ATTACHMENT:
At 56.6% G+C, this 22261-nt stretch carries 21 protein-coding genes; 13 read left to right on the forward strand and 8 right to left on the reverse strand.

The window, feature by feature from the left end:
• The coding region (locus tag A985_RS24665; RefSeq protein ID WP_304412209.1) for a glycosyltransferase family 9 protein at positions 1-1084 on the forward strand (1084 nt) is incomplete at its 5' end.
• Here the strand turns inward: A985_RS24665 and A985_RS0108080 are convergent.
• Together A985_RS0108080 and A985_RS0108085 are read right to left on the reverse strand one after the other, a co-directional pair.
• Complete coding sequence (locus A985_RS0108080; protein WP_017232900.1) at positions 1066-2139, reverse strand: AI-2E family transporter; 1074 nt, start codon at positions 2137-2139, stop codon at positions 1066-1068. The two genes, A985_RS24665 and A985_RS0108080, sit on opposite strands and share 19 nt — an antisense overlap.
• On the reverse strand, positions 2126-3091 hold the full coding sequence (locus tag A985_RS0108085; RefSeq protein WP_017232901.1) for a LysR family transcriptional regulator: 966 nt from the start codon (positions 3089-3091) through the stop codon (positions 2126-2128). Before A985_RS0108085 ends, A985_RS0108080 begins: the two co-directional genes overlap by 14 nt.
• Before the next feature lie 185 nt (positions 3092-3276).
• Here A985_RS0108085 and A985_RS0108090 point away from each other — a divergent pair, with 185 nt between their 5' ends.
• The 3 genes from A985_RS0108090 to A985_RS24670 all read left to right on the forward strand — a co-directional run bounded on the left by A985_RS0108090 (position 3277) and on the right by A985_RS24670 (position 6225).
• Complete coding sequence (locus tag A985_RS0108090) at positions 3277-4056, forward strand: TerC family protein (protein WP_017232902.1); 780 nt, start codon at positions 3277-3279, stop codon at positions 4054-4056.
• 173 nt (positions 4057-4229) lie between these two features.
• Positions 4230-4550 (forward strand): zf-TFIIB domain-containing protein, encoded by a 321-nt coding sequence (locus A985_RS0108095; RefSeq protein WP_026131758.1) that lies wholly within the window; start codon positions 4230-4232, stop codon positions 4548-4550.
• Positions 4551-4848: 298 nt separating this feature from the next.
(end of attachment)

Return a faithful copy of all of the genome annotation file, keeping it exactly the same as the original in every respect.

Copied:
At 56.6% G+C, this 22261-nt stretch carries 21 protein-coding genes; 13 read left to right on the forward strand and 8 right to left on the reverse strand.

The window, feature by feature from the left end:
• The coding region (locus tag A985_RS24665; RefSeq protein ID WP_304412209.1) for a glycosyltransferase family 9 protein at positions 1-1084 on the forward strand (1084 nt) is incomplete at its 5' end.
• Here the strand turns inward: A985_RS24665 and A985_RS0108080 are convergent.
• Together A985_RS0108080 and A985_RS0108085 are read right to left on the reverse strand one after the other, a co-directional pair.
• Complete coding sequence (locus A985_RS0108080; protein WP_017232900.1) at positions 1066-2139, reverse strand: AI-2E family transporter; 1074 nt, start codon at positions 2137-2139, stop codon at positions 1066-1068. The two genes, A985_RS24665 and A985_RS0108080, sit on opposite strands and share 19 nt — an antisense overlap.
• On the reverse strand, positions 2126-3091 hold the full coding sequence (locus tag A985_RS0108085; RefSeq protein WP_017232901.1) for a LysR family transcriptional regulator: 966 nt from the start codon (positions 3089-3091) through the stop codon (positions 2126-2128). Before A985_RS0108085 ends, A985_RS0108080 begins: the two co-directional genes overlap by 14 nt.
• Before the next feature lie 185 nt (positions 3092-3276).
• Here A985_RS0108085 and A985_RS0108090 point away from each other — a divergent pair, with 185 nt between their 5' ends.
• The 3 genes from A985_RS0108090 to A985_RS24670 all read left to right on the forward strand — a co-directional run bounded on the left by A985_RS0108090 (position 3277) and on the right by A985_RS24670 (position 6225).
• Complete coding sequence (locus tag A985_RS0108090) at positions 3277-4056, forward strand: TerC family protein (protein WP_017232902.1); 780 nt, start codon at positions 3277-3279, stop codon at positions 4054-4056.
• 173 nt (positions 4057-4229) lie between these two features.
• Positions 4230-4550 (forward strand): zf-TFIIB domain-containing protein, encoded by a 321-nt coding sequence (locus A985_RS0108095; RefSeq protein WP_026131758.1) that lies wholly within the window; start codon positions 4230-4232, stop codon positions 4548-4550.
• Positions 4551-4848: 298 nt separating this feature from the next.